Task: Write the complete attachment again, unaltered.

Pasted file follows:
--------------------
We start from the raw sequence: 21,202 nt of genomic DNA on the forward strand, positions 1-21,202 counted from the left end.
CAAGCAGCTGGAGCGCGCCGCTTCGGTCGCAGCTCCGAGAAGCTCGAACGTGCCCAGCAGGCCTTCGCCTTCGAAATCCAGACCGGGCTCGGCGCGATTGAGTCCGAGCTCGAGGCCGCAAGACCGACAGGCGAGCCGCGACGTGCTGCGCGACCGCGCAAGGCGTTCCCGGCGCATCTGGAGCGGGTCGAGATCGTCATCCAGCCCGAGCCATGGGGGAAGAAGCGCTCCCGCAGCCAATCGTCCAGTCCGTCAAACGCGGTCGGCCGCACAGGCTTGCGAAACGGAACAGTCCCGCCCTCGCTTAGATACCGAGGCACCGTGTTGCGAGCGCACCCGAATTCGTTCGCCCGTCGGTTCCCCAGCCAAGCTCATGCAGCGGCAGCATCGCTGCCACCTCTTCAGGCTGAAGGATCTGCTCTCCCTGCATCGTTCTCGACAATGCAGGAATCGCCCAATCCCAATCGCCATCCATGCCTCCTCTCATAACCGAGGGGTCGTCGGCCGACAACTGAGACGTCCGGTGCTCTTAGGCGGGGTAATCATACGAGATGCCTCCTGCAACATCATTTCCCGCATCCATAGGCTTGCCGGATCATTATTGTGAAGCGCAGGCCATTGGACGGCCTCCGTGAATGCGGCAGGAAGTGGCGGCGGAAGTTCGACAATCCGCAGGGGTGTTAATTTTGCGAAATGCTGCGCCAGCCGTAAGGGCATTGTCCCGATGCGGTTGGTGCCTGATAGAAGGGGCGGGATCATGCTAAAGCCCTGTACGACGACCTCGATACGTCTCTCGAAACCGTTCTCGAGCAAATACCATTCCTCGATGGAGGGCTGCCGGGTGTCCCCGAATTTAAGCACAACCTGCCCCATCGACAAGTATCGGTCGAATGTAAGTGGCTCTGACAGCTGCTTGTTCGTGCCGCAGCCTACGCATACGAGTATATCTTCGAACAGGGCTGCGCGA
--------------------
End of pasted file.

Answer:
We start from the raw sequence: 21,202 nt of genomic DNA on the forward strand, positions 1-21,202 counted from the left end.
CAAGCAGCTGGAGCGCGCCGCTTCGGTCGCAGCTCCGAGAAGCTCGAACGTGCCCAGCAGGCCTTCGCCTTCGAAATCCAGACCGGGCTCGGCGCGATTGAGTCCGAGCTCGAGGCCGCAAGACCGACAGGCGAGCCGCGACGTGCTGCGCGACCGCGCAAGGCGTTCCCGGCGCATCTGGAGCGGGTCGAGATCGTCATCCAGCCCGAGCCATGGGGGAAGAAGCGCTCCCGCAGCCAATCGTCCAGTCCGTCAAACGCGGTCGGCCGCACAGGCTTGCGAAACGGAACAGTCCCGCCCTCGCTTAGATACCGAGGCACCGTGTTGCGAGCGCACCCGAATTCGTTCGCCCGTCGGTTCCCCAGCCAAGCTCATGCAGCGGCAGCATCGCTGCCACCTCTTCAGGCTGAAGGATCTGCTCTCCCTGCATCGTTCTCGACAATGCAGGAATCGCCCAATCCCAATCGCCATCCATGCCTCCTCTCATAACCGAGGGGTCGTCGGCCGACAACTGAGACGTCCGGTGCTCTTAGGCGGGGTAATCATACGAGATGCCTCCTGCAACATCATTTCCCGCATCCATAGGCTTGCCGGATCATTATTGTGAAGCGCAGGCCATTGGACGGCCTCCGTGAATGCGGCAGGAAGTGGCGGCGGAAGTTCGACAATCCGCAGGGGTGTTAATTTTGCGAAATGCTGCGCCAGCCGTAAGGGCATTGTCCCGATGCGGTTGGTGCCTGATAGAAGGGGCGGGATCATGCTAAAGCCCTGTACGACGACCTCGATACGTCTCTCGAAACCGTTCTCGAGCAAATACCATTCCTCGATGGAGGGCTGCCGGGTGTCCCCGAATTTAAGCACAACCTGCCCCATCGACAAGTATCGGTCGAATGTAAGTGGCTCTGACAGCTGCTTGTTCGTGCCGCAGCCTACGCATACGAGTATATCTTCGAACAGGGCTGCGCGA